4. Is it efficient that you stay in the Ivory tower? For some of you the answer is a resounding yes. But maybe Pareto wants at least some of  you  out, wher the battle is fought, where there's carnage - blood and disembodied limbs everywhere. Indeed I think Pareto does want many of you out there – who does not enjoy pulp. Really, it’s a matter of taking economics seriously - not what you do specifically (people who take too seriously what they do are usually unbearable pricks) but the discipline as such. This is a Chicago thing, I admit. It’s intense there. Too intense. There is no light discussion, from the weather to sex, which does not end up in economics. A lot of is Becker's genius - he's the one who made a career of applying the economic method to anything that moves (and also to a few things that do not). Your generation thinks is Freakonomics, but it's not: Freakonomics is just a (well-done) pop rip-off of what Becker was doing 30-40 years before. In any case, it's the ability of abstracting from personal sentiments and emotions and go back to economics which is great and at the same time chillingly scary, in Chicago. But the point is, you never leave your roots – I work hard at taking things lightly, but cannot but take economics more seriously than most (people and other things). It’s a Chicago scar which I wear with embarrassment but pride as well.  

Indeed, I think the better question is not if Pareto wants you in the battlefield – but how should you dress for it.  I’ll offer my own thoughts and suggestions about this, having tried this for a while (only in an underdeveloped country where economists with any access to the Tower are few and in some demand).

i) Never leave the Tower for good; get the keys and go back and forth. Otherwise after a while you might end up like Paul Krugman who, in a piece complaining all macroeconomics except his was garbage (that is, not “his” in the Tower, but “his” after having left the Tower) used as an example the fact that economists do not study bubbles…… when his office was next door to Steve Morris and Hyun Shin, Dilip Abreu and Markus Brunnermeier, Jose’ Scheinkman and Wei Xiong, and Mike Woodford had just left [freely adapted from a comment by Tom Sargent]. Not to talk about the fact that, going back into the Tower after too long is hard, and  you might end up in a data collecting center  – rather close to the sociologists' basement.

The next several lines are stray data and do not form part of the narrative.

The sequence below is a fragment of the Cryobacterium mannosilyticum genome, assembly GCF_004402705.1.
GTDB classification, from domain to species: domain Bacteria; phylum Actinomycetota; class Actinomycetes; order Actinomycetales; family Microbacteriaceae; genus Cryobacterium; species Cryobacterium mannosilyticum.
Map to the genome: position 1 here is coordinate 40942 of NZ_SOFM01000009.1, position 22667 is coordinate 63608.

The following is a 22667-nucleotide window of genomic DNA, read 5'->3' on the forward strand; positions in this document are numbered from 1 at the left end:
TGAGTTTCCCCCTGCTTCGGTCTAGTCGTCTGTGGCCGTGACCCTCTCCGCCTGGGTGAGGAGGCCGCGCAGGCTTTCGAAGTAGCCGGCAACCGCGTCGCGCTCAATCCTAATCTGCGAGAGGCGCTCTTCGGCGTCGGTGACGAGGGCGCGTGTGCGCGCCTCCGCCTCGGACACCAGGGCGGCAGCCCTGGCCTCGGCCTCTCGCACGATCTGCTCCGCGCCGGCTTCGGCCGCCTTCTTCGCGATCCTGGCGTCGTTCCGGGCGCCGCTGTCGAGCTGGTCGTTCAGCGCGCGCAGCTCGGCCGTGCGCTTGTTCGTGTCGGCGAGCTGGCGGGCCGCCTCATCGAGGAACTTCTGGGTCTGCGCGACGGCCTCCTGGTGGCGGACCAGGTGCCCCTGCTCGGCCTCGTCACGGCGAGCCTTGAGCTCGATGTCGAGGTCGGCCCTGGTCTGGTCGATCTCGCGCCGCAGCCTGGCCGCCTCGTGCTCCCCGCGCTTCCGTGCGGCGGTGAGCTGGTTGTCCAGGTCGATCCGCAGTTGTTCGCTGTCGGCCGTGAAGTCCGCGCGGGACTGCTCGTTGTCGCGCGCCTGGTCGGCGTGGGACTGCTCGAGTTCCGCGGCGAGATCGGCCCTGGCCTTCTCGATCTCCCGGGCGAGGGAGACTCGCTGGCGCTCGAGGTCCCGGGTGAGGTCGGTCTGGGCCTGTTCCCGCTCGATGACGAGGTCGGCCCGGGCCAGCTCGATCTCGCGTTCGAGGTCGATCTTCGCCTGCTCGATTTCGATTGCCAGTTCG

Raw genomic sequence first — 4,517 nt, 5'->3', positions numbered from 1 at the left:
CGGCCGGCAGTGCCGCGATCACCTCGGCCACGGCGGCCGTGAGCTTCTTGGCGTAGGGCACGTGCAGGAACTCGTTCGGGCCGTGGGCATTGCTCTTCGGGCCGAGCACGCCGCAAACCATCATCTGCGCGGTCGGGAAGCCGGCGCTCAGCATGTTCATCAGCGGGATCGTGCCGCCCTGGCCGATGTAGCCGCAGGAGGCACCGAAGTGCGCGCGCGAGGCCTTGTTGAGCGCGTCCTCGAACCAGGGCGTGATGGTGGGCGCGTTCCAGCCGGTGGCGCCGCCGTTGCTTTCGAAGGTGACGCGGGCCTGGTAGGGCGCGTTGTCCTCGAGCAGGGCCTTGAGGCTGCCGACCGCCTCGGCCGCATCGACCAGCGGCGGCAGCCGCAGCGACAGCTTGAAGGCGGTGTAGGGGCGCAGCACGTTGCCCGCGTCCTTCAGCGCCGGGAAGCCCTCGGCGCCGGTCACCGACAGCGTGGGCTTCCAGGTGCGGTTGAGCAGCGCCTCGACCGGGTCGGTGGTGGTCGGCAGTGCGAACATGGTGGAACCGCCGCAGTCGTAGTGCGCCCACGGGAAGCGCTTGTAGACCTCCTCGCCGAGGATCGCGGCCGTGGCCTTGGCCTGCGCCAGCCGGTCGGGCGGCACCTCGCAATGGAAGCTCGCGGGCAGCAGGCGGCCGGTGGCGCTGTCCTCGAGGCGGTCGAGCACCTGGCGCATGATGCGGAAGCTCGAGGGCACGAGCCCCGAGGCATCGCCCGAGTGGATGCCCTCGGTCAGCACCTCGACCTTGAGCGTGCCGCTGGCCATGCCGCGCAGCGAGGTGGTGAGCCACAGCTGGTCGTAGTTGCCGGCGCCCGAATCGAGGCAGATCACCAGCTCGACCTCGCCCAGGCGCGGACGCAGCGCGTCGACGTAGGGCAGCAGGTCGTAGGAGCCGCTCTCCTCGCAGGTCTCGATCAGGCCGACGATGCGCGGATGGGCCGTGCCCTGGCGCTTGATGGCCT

ii) Realize that, out of the Tower, the first best is not feasible – better, it’s not incentive compatible. Economists, like climate change physicists, have ideologies and priors about policy which matter in their behavior and research even inside the Tower – that is why our towers are not that tall. These ideologies and priors run wild on outside.  Then aim for second best, a little bit of grace, a little bit of respect for the vulgar people outside the Tower, and a good chunk of intellectual honesty. 

5. But I do not want to get too serious and spoil the beer. Unless a nice spiel on the Categorical Imperative in Kant would arouse you papillary senses …. Ok, let me drop this. But let me give three anecdotes about economists acting as public intellectuals.  Each anecdote will be associated to a moral. That’ll be enough.  

i) Nouriel Roubini was quoted a few days ago being optimistic for once about U.S. stocks (I was asked by the Washington Square News what I thought about this – being in the Tower I trash these emails; but my son writes for that paper and being Italian, amoral familism kicks in, and here I am plugging it).  Nouriel argued that the average price-earning ratio is high but not too high, as anybody who’s never seen a Euler equation. As economists we know perhaps little about asset pricing, but we certainly know that playing chartists with publicly available statistics like price-earning ratios is not unlike slaughtering a pig and look at the spots on its liver – or whatever the Romans were doing. Here’s the moral: always air the discipline ignorance. You do not have to go as wild as Tom Sargent’s ad for Ally bank, which a pinnacle of honesty (and comedy), but just a bit more than the average price-earning ratio is high but not too high is quite necessary.